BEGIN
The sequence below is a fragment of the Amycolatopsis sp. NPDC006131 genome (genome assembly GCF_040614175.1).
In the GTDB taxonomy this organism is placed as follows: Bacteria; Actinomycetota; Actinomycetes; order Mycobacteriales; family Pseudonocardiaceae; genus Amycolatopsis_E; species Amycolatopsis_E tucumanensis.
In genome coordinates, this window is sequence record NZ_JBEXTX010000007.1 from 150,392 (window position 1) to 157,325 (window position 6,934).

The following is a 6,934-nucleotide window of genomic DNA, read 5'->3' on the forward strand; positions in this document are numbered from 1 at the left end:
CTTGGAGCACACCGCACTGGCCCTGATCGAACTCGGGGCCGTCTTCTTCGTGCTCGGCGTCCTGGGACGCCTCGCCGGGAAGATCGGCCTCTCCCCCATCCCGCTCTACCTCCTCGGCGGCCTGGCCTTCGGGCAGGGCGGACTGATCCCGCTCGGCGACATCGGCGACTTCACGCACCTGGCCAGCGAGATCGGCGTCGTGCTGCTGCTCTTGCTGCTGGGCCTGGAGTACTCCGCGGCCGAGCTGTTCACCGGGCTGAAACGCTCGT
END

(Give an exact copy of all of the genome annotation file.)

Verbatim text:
The sequence below is a fragment of the Amycolatopsis sp. NPDC006131 genome (genome assembly GCF_040614175.1).
In the GTDB taxonomy this organism is placed as follows: Bacteria; Actinomycetota; Actinomycetes; order Mycobacteriales; family Pseudonocardiaceae; genus Amycolatopsis_E; species Amycolatopsis_E tucumanensis.
In genome coordinates, this window is sequence record NZ_JBEXTX010000007.1 from 150,392 (window position 1) to 157,325 (window position 6,934).

The following is a 6,934-nucleotide window of genomic DNA, read 5'->3' on the forward strand; positions in this document are numbered from 1 at the left end:
CTTGGAGCACACCGCACTGGCCCTGATCGAACTCGGGGCCGTCTTCTTCGTGCTCGGCGTCCTGGGACGCCTCGCCGGGAAGATCGGCCTCTCCCCCATCCCGCTCTACCTCCTCGGCGGCCTGGCCTTCGGGCAGGGCGGACTGATCCCGCTCGGCGACATCGGCGACTTCACGCACCTGGCCAGCGAGATCGGCGTCGTGCTGCTGCTCTTGCTGCTGGGCCTGGAGTACTCCGCGGCCGAGCTGTTCACCGGGCTGAAACGCTCGT